Shut up in the library or at home putting in long hours at the books it can seem like it’s only there that the answers can be found.
Surely this is the route to success: make notes, review your notes, highlight your notes, chop them up and force them down with a funnel and some nice pinot grigio/biscuits/cigarettes, and try not to choke.
However, life isn’t an exam and, as many of the features this issue highlight, that attitude won’t lead to a successful/profitable/happy/fulfilling legal career (these terms don’t have to be mutually exclusive). By all means munch on your notes while listening to Today and reading Lawyer2B but remember that experience is the key. The Dewey & LeBoeuf trainees who are now searching for new homes are high-calibre people but the academic credentials are rated just as highly by firms now hiring them as what else they offer. A brainy bunch yes, but also diverse, having languages such as French, Russian, Arabic and Mandarin and a “cosmopolitan” outlook means they’re being snapped up.
And contrary to popular belief firms don’t always hire in their own image. The raising of awareness over gender and ethnic diversity has invigorated the profession, although more needs to be done around awareness of disability, as shown in our piece at page 22. We also look at developing commercial awareness on page 27, a key point of which is the need to analyse the legal issues and experience business in action and, as noted in our feature on interview preparation at page 38, “there’s no real substitute for meeting people”. But not just business people. Getting involved in law clinics will help your career and education. If you aren’t sure where to start, look at our How To guide on page 61.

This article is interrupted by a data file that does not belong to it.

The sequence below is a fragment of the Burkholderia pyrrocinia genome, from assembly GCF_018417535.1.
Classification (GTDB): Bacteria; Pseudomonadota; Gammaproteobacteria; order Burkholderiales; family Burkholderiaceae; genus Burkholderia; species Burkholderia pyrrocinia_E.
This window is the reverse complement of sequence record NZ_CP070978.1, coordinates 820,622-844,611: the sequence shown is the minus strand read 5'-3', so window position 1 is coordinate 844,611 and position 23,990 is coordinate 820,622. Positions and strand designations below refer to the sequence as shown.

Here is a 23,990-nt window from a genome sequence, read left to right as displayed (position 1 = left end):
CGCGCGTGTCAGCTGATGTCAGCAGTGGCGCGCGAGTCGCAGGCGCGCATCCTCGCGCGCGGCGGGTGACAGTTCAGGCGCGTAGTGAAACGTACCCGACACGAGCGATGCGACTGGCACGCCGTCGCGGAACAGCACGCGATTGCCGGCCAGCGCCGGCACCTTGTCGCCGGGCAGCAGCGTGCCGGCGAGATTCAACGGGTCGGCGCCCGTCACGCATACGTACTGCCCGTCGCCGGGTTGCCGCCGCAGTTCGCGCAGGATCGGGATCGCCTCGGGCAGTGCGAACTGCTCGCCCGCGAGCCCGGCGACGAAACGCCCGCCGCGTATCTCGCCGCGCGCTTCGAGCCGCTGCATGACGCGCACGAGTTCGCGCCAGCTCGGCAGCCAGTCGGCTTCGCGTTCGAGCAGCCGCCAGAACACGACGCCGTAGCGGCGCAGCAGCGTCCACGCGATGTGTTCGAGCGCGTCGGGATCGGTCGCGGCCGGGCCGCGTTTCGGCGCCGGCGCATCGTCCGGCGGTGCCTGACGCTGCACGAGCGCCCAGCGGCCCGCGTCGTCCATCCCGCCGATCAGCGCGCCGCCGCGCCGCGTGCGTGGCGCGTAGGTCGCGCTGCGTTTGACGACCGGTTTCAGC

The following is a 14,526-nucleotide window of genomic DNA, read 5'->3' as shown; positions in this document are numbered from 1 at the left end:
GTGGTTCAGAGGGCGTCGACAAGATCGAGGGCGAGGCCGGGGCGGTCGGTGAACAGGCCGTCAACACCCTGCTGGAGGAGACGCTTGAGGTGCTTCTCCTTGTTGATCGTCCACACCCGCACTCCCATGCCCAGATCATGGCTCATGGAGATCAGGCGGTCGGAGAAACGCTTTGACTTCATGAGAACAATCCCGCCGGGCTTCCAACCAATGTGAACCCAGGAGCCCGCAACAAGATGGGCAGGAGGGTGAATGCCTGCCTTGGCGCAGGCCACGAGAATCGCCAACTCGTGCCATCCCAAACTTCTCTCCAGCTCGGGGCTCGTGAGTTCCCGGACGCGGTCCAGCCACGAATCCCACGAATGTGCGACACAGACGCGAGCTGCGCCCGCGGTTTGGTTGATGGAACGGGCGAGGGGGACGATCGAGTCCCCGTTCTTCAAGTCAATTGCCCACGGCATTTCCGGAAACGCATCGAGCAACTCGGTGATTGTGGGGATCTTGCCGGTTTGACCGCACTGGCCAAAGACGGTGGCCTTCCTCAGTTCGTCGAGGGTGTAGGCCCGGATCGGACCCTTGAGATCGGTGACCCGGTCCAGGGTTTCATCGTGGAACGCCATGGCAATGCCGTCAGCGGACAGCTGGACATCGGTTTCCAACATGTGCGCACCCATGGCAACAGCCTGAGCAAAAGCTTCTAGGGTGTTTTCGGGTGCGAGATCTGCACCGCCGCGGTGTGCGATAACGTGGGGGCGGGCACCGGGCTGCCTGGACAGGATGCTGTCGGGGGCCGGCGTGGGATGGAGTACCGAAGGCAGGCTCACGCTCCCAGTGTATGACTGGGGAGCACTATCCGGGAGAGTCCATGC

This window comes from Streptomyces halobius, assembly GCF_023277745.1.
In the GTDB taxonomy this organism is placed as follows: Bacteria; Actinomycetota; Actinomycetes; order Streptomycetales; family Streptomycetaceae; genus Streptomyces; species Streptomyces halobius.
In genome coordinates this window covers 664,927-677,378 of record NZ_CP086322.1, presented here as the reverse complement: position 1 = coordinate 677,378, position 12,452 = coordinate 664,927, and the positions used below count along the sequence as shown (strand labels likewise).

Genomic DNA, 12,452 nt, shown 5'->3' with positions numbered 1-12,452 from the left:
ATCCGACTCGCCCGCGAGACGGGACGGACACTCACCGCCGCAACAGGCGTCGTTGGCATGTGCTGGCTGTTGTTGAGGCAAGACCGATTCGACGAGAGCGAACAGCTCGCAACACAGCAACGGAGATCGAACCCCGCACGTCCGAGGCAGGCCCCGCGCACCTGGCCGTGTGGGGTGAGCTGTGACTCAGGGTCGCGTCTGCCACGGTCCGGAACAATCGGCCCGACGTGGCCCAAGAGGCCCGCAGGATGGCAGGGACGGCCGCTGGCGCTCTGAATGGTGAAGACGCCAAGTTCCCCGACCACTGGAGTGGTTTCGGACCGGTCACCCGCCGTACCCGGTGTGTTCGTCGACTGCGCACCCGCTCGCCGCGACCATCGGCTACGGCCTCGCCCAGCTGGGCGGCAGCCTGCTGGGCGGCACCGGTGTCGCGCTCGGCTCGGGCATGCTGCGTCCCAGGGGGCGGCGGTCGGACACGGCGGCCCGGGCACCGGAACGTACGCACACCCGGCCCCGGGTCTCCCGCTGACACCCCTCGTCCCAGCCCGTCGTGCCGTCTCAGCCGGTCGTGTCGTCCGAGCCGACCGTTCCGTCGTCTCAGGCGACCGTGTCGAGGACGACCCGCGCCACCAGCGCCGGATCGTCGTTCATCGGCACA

This theme is best summed up by David Wolfe QC on page 50 advising prospective barristers: “If you want to be acting in the cutting-edge cases, you need to be out there. You aren’t going to go anywhere if you’re just reactive.” Carpe diem!